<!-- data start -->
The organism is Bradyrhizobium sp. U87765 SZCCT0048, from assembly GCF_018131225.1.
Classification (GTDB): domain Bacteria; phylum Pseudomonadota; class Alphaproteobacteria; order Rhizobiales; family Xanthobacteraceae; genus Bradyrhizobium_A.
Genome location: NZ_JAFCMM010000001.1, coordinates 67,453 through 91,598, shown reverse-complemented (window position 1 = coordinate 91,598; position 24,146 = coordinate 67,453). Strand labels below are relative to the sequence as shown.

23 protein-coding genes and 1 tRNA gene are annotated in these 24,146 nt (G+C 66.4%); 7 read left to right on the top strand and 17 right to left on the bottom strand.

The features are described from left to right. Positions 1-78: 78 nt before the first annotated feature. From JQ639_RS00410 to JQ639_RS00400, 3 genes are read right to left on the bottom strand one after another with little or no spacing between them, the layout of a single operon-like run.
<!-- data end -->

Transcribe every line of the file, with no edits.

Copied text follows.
The organism is Bradyrhizobium sp. U87765 SZCCT0048, from assembly GCF_018131225.1.
Classification (GTDB): domain Bacteria; phylum Pseudomonadota; class Alphaproteobacteria; order Rhizobiales; family Xanthobacteraceae; genus Bradyrhizobium_A.
Genome location: NZ_JAFCMM010000001.1, coordinates 67,453 through 91,598, shown reverse-complemented (window position 1 = coordinate 91,598; position 24,146 = coordinate 67,453). Strand labels below are relative to the sequence as shown.

23 protein-coding genes and 1 tRNA gene are annotated in these 24,146 nt (G+C 66.4%); 7 read left to right on the top strand and 17 right to left on the bottom strand.

The features are described from left to right. Positions 1-78: 78 nt before the first annotated feature. From JQ639_RS00410 to JQ639_RS00400, 3 genes are read right to left on the bottom strand one after another with little or no spacing between them, the layout of a single operon-like run.